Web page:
While low interest rates and job growth are leaving a positive mark on housing, Kevin Sneddon, founder and managing partner of the private client team at Compass in New York, says there’s a larger dynamic to consider.
“Renting single-family homes has become a new norm,” Sneddon says. He identifies three specific renter profiles that are fueling the new normal in the housing market.
The first is renters who can’t afford to buy because they lack a down payment on a mortgage. The second is those who don’t want to buy because they want flexibility. And the third group includes those who choose not to buy because they feel that real estate values will soften in the future.
Palomino says it’s largely millennials who are the main driving factor. “Millennials don’t have the same attachment to homeownership as preceding generations, are more transient and are overburdened with debt,” she says. “Yet, as millennial couples have children, they want to move out of the apartment and into a house with a backyard and garage.”[
It’s not just the younger crowd, however, who is on the hunt for homes to rent.
“As boomers are moving out of their previous homes, many are looking to downsize, but have less cash than expected,” Giovacchini says. As a result, they “may have to rent rather than purchase a new home.”
Those set on steering the course of single-family rental homes can benefit from doing their homework.
“The single-family rental market needs to be analyzed on a local level,” says Janine Yorio, CEO of Compound in New York. “We’ve seen tremendous discrepancies in rental growth and price appreciations across different locales.”
The biggest risk, she says, is the cyclical nature of real estate. Yorio makes a case for investing in multifamily properties through a real estate investment trust.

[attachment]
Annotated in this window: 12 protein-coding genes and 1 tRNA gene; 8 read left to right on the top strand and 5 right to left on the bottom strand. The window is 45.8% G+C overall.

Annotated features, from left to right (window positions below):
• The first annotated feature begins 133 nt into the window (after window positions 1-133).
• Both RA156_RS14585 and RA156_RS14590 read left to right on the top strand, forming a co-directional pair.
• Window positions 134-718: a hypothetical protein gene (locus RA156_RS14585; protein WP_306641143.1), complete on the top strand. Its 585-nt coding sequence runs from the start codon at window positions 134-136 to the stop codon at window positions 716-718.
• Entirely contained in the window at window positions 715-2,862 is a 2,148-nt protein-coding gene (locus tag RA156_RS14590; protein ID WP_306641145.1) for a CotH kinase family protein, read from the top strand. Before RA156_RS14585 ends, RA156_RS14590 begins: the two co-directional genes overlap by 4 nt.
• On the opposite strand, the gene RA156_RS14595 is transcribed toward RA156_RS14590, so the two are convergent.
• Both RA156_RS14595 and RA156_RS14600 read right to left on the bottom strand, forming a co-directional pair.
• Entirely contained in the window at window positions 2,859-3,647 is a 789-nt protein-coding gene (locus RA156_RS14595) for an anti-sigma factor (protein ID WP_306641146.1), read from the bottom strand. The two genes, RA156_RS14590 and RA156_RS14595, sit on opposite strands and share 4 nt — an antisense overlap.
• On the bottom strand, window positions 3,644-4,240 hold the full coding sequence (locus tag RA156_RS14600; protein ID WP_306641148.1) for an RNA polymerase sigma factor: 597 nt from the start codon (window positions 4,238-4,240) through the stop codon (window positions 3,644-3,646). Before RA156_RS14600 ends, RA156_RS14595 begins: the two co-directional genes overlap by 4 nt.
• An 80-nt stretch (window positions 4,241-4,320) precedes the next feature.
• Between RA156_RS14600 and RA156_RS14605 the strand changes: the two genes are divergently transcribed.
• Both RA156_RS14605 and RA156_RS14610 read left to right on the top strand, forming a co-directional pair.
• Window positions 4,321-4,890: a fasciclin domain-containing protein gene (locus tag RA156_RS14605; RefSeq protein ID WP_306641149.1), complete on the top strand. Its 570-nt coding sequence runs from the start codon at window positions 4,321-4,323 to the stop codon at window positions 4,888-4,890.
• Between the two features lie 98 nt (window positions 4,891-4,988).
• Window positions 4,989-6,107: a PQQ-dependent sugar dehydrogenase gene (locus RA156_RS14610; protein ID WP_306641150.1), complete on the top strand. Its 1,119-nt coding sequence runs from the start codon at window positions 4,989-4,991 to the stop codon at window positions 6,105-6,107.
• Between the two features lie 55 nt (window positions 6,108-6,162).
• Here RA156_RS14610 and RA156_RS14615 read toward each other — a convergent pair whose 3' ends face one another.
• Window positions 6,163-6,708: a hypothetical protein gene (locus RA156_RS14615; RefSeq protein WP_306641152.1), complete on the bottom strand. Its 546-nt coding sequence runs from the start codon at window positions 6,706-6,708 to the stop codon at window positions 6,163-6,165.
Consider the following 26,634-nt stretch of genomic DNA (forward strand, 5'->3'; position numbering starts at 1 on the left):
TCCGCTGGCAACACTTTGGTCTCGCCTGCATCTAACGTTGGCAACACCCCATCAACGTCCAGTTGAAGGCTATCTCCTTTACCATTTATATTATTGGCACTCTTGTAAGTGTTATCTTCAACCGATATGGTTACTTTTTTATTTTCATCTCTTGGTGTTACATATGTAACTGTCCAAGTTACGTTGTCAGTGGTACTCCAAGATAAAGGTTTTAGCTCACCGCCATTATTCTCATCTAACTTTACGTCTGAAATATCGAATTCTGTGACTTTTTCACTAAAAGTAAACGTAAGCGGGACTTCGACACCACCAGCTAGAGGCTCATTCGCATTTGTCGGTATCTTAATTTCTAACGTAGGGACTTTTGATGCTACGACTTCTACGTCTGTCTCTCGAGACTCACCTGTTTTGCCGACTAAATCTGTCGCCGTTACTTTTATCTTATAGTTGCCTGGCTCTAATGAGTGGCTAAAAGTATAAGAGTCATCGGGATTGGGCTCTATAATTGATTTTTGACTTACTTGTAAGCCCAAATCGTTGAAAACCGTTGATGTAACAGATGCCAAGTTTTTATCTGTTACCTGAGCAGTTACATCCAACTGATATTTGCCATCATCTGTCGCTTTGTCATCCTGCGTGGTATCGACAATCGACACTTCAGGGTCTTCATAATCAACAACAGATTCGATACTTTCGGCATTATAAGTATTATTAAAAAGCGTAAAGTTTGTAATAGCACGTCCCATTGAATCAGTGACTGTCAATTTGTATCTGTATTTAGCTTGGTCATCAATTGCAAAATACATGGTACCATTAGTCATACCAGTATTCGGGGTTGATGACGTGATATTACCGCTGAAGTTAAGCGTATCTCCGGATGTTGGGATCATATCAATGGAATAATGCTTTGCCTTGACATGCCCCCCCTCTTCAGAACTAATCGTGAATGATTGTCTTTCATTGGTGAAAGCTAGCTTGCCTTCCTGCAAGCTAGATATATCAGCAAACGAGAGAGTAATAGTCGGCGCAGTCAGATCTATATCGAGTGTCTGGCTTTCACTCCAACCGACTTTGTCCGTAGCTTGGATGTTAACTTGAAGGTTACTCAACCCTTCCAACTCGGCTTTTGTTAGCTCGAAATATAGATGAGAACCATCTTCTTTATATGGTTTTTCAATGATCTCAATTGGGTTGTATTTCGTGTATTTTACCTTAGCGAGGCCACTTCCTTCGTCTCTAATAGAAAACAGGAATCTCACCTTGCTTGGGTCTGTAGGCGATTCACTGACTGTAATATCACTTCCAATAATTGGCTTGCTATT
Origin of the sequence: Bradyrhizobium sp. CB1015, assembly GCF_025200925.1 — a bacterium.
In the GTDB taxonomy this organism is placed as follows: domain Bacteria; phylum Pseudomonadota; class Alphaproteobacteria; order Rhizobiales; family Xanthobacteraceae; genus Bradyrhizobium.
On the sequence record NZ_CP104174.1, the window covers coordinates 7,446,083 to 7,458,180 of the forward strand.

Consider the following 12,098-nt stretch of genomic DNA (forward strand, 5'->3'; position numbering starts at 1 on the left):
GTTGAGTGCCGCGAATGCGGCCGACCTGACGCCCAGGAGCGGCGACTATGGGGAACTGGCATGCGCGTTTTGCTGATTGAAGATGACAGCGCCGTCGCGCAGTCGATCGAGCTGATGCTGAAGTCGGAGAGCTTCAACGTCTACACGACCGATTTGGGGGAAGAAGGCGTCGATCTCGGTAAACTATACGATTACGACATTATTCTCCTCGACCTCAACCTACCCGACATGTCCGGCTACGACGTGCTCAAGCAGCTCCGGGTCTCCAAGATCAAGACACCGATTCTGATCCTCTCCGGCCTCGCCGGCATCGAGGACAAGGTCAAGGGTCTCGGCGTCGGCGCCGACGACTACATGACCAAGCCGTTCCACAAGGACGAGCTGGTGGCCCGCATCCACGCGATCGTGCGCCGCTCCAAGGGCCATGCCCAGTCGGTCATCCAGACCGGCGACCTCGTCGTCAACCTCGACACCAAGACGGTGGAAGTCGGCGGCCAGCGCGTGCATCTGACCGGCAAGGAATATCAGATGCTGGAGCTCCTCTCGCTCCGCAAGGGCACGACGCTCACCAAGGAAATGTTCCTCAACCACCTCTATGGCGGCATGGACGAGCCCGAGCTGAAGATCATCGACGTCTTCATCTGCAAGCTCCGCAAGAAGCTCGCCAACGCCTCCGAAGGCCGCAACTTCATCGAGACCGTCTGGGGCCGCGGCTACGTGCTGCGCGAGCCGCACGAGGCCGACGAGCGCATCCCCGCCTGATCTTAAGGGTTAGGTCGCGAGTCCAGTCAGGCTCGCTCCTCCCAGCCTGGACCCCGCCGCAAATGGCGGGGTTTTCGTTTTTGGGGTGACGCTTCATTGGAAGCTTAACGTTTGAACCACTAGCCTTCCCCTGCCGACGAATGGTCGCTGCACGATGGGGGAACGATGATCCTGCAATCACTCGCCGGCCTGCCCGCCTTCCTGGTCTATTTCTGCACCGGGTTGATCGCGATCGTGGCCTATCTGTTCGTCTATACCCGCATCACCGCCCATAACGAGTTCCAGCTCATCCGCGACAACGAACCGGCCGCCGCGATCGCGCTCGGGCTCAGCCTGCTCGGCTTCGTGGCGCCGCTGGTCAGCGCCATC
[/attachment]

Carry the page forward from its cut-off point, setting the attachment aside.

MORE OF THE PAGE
“Single-family investments at the individual level are far more risky than diversified REITs,” she says. “An owner needs to be ready for prolonged periods of vacancy, capital improvement requirements and dealing directly with problematic tenants.”
Yorio also says not all single-family residential investments are created equal: “It’s important to pay attention to more than just the initial rental yield or cap rate and pay attention to the near- and medium-term cash flow at the property level, taking into account required repairs and maintenance.”
There are also subtle differences in investing in a townhouse versus a single-family home. Town homes can carry fewer cost considerations regarding maintenance, repairs and landscaping if those expenses are handled by a homeowner’s or condo association.
Sneddon says the target tenant profile matters, as does your exit strategy. Most important, he says, is the likelihood that the asset will increase in value over time.
“Things like location, property condition, property style, local job growth, etc. are important factors to consider when selecting which single-family rentals to acquire,” he says.
Investors shouldn’t expect renting a home to be a passive investment.
“There’s a lot of work in being a landlord,” Yorio says. But outsourcing leasing or property management to a trusted team can ease the burden.
By Rebecca Lake, Contributor